Having started my first ever “proper adult job” a week before I graduated, I thought I knew loads about science and working in labs. Whilst I knew certain techniques and broadly understood the literature, the last 9 months have proved there was much still for me to learn (and still is). Below are the key observations I have made during my time as a Research Technician; I hope this insight can aid any confused science graduates-to-be as the end of semester looms.

Science is fast and science is slow.

I look at the clock now and its 5pm. I still need to wait for my membrane to finish blocking, add the antibody, update my lab book and write a list for tomorrow. This all feels very slow.

However, 2 hours earlier I was in tissue culture with a deadline hanging over me. Drugs had to be on cells at set times, otherwise authorities would not be happy. Treatment over and I had to rush to lunch with it being my first chance all day. This? Slow? Not so much.

But this fast and slow contradiction isn’t just a day-to-day phenomenon. The entire field falls victim to the speed hold-ups of science. The amount of literature published daily is huge, with novel findings flooding in from all fields of science. Technologies are now available that can sequence your genome using a device no bigger than a USB stick, we can cut and paste DNA inside cells with ease and microscopes can image structures on a single cell at the click of a button.

However, the amazing discoveries published daily hide the months and years of hard work behind each finding. Then, result in tow, there’s the rigorous editing and peer review before publication, until finally it is in the public domain (should someone with the same result have not beat you there).

Science is good and science is bad.

Experiments failing, cells getting infected and negative results are up there with the bad times. However, donning your lab coat, successfully knocking out a gene or managing to make cells express a fusion protein you designed and created yourself does help balance the scales. Every job has bad days and good days, but the fact you are actively researching the unknown and making a difference to future discoveries is very motivating.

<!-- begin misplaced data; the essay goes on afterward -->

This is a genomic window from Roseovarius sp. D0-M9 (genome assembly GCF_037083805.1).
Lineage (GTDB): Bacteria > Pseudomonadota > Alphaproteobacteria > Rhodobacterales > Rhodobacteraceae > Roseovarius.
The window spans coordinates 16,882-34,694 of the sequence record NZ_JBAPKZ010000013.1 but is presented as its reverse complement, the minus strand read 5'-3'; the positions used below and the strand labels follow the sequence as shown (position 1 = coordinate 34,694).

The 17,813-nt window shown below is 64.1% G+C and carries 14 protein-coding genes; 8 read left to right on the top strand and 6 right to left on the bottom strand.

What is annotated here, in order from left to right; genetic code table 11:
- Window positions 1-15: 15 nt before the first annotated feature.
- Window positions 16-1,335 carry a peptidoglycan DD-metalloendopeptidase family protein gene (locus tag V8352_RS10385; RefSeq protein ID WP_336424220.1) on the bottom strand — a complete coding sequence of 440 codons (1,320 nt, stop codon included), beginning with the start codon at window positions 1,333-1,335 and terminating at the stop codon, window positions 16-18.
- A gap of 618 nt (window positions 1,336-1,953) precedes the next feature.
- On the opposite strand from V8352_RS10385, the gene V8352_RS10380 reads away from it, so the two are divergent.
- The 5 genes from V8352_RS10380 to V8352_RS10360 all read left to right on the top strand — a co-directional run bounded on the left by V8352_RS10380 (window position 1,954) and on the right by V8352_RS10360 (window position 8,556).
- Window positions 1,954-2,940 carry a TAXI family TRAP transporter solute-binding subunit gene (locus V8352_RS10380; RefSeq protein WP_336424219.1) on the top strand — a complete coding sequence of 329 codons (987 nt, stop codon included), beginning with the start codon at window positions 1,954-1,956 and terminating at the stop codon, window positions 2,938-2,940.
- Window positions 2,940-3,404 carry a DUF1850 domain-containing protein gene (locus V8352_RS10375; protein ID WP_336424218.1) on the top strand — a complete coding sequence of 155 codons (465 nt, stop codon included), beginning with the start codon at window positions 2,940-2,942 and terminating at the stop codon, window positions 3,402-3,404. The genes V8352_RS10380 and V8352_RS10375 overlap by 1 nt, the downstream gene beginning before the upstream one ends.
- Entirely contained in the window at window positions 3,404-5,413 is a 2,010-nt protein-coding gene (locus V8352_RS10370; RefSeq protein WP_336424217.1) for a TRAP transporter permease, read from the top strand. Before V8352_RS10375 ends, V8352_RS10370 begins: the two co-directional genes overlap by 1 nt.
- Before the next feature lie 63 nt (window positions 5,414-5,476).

In a wider context, the arguments of ‘good’ and ‘bad’ science will always be present; are published studies reproducible? Should we be genetically modifying organisms for the benefit of others? Who owns the data if you have your DNA sequenced? Science is undeniably making strong progress; however, this speedy progress may leave some people confused and unsure so it’s important time is taken to check results at every step.

Science is planned and science is random.

Every morning in lab begins with a list, and every day ends with one. Organisation and time management are hugely important qualities in research scientists; a list of jobs carried out efficiently can take hours, while the same list approached in a haphazard manner could last weeks.

However, no matter how much planning, you cannot always escape the random. Protocols that have previously been successful may suddenly cease to work without any explanation. Results may not show the expected, and it’s your job to interpret this; the unexpected result is not the wrong result, and this may eventually lead to an interesting and unexpected finding.

 

Weekend working is an unfortunate eventuality of working in research. 

Science is sociable and science is isolating.

There is something satisfying about being employed at a “proper adult job” where your colleagues understand the terminology you spent 3 years and £27,000 learning. Everyone working in my lab is lovely and wouldn’t think twice about answering a stupid question I may have, or remedying a mistake I realise I’ve made only too late.

However, the unpredictability of science means it can gain control over your social life. Alongside late evenings catching up on computer work after a full day of labs, researchers will be all too familiar with weekend dates with the lab. You can plan all you like, but if cells need splitting or deadlines loom following a failure earlier the same week, there is no avoiding it.

But… don’t panic!

Its contrived to say, but life goes fast. 10 months ago, I was unemployed, finishing my degree and planning to go around the world for a year. Now I sit in my office contemplating all degrees of future science career paths while I wait for my frozen antibody to thaw.

But, as much as it zooms by, don’t feel you must jump into any decisions career-wise; don’t fear trying something and not liking it. My advice is try out science, try out publishing, try out patent law, try out HR. Just try.